Just how many enterococci are in the Bay?
Before we start actually measuring things, let’s think about how we could make some estimates. Specifically, how could we estimate how many enterococci are in the Bay right now?
Personally, I deal with this stuff everyday, and I still have no clue. So don’t think it’s some kind of trick question. Here’s what I do know:
- “Good” water quality is 20 cells per 100 mL of water, while “bad” is anything over 200.
- A cubic meter of water is the same as a cube of water that is 1000mLs on each side.
- The average depth of the Bay is 21 feet.
- The great physicist Richard Feynman has championed this kind of estimation problem for building scientific intuition (ok, I know that wasn’t directly helpful, sorry).
So... where do we start? If we knew how much water was in the Bay, we could use that to estimate the range of enterococci depending on water quality. So, how can we figure out how much water is in the Bay?
How big is the Bay watershed?
|The Bay watershed stretches from upstate New York to Virginia, which would take about 8 hours to drive, so it must be...|
|Let’s convert that to metric right away. A quick google search shows me that 1 mile = 1.6 kilometers, so that’s...|
|the watershed is about a third as wide as it is long, so that’s ...|
|making total watershed area ...|
Certainly we could have looked up the watershed area, but we're probably within a factor of 2, which is pretty good for an estimation problem.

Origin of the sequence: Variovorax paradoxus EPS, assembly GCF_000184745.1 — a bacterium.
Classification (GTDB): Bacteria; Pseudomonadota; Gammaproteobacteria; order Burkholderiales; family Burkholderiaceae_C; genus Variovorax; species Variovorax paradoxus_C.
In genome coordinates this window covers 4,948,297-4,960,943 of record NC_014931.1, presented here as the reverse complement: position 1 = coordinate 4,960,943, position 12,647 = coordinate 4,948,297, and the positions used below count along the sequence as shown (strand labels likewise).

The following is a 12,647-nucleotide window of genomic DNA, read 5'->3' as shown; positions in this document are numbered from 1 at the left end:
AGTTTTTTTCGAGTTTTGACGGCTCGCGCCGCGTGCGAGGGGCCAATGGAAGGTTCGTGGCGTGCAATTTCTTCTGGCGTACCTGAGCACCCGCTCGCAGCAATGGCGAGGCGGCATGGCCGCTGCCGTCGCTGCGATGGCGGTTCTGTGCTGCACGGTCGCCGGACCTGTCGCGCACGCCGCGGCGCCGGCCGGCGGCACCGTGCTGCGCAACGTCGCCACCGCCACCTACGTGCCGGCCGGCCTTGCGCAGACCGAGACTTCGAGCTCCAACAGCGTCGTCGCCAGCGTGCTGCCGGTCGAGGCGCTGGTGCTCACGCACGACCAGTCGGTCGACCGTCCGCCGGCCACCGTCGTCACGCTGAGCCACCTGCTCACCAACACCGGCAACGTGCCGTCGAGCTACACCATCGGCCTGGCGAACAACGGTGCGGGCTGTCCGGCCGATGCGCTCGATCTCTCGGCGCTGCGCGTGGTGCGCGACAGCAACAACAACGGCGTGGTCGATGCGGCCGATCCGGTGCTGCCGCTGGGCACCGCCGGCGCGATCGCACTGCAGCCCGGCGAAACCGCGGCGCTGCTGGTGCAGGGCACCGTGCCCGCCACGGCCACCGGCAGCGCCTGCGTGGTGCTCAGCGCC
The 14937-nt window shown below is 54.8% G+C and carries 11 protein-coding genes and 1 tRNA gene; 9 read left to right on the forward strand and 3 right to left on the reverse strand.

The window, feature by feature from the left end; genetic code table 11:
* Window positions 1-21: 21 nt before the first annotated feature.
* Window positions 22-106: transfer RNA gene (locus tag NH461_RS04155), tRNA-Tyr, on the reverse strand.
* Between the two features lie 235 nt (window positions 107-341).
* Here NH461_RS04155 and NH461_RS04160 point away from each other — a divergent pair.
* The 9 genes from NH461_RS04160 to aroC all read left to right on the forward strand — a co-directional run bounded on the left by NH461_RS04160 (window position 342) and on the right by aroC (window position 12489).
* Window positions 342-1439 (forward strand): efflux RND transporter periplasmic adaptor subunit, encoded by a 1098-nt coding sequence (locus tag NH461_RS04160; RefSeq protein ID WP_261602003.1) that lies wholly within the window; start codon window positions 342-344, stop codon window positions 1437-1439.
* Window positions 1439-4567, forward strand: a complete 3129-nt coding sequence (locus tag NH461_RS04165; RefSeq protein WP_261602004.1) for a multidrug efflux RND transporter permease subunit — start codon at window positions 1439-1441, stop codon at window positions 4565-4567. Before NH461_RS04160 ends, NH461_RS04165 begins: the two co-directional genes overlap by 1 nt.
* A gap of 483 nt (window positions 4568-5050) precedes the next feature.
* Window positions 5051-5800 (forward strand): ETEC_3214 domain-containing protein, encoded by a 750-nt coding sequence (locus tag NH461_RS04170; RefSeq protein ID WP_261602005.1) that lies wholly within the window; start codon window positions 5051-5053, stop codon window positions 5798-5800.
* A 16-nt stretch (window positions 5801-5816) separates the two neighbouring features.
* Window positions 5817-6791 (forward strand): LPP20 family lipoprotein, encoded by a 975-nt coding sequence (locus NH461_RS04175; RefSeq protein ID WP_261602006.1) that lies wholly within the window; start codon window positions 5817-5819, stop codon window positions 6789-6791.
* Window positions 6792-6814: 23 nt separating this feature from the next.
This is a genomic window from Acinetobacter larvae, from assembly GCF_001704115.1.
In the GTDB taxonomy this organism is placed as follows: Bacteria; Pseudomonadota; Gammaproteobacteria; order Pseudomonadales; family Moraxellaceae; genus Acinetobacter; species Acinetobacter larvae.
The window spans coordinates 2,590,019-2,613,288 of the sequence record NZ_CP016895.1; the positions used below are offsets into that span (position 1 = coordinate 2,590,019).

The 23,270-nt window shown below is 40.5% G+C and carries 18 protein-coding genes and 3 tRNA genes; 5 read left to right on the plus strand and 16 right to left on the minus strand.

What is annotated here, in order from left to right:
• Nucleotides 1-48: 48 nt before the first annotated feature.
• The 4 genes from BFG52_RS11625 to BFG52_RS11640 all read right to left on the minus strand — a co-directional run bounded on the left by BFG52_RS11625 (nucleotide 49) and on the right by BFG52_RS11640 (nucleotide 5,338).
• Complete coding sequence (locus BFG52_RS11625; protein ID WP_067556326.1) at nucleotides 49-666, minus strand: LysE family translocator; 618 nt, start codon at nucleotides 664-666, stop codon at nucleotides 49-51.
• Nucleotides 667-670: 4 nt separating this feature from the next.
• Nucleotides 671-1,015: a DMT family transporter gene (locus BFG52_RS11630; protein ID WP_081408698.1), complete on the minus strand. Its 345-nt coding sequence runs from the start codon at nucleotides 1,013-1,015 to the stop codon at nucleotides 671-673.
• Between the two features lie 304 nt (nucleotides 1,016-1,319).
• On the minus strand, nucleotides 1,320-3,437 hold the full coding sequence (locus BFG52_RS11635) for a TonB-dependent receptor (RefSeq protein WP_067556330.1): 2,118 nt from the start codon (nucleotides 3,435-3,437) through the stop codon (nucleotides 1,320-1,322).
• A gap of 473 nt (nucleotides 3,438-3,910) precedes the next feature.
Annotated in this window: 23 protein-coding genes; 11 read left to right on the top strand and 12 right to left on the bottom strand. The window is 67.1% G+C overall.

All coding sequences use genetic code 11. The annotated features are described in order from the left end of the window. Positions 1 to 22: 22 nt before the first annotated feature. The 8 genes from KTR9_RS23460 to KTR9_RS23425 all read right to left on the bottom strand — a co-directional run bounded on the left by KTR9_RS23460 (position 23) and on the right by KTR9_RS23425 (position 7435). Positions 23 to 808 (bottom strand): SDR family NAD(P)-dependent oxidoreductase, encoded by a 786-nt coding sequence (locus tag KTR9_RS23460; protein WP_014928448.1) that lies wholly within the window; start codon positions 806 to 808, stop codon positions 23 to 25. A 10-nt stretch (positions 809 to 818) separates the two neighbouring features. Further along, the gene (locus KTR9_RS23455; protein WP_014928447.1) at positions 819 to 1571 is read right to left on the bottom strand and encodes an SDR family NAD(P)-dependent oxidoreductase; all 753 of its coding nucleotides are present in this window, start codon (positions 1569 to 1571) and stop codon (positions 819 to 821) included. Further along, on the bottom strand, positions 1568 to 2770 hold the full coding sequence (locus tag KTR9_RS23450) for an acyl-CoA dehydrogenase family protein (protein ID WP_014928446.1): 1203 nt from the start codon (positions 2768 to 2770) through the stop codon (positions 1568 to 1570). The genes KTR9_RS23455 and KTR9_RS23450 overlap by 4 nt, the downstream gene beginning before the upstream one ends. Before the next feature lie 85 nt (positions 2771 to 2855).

What's that in square meters?
|We have to multiply km^2 by (1000*1000) to get m^2|
|Let's try the trick of tens: 240,000 * 1000 * 1000 is the same as|
|Or scientific notation|
OK, now we have an estimate for the land area in the watershed, but what about the area under water? It's a lot smaller...
So how much water is that?
|Maybe 1% of the watershed is actually under water, so that would be 24 with 8 zeros, or...|
|The average depth of that water is 21 feet, which is (in metric)...|
|So the volume of water (area * depth) is about...|
|Remember that a cubic meter is 1000mLs on each side, so to convert to mLs we have to multiply by|
|which gives us...|
|or in English...|
So let's get a range, depending on whether water quality is good or bad.
So how many enterococci already?
|If water quality is good, say 10 enterococci / 100 mL, which is the same as 1 per 10, so that's...|
|If water quality is bad, say 200 enterococci / 100 mL, which is the same as 2 per 1, so that's...|
There are a couple of things to notice about these calculations.
First, I was awfully cavalier with the numbers, rounding pretty much whenever I felt like it. And actually, this is OK – because none of these numbers are very exact in the first place. It would be pretty silly to carry out calculations to 5 decimal places when I don’t even know whether the average number of enterococci is closer to 10 or 200 ... when the volume of water in the Bay is fluctuating all the time with the rainfall ... when I don’t even know exactly how big the watershed is.
Secondly, scientific notation becomes almost a necessity. Otherwise it would be really hard to keep track of all those zeros. And, unlike rounding, adding or dropping a few zeros WOULD make a huge difference in the final answer. Luckily scientific notation gives us an easy way to count the zeros.
So just how accurate is 2 to 40 million trillion? My professional estimate is “within a couple orders of magnitude”. That means I think the real number is somewhere in the million billions. And that’s as close as I can get with estimation.
For a point of comparison, there are about 100 trillion bacteria living in your body right now, so 2 million trillion is not really all that far-fetched...
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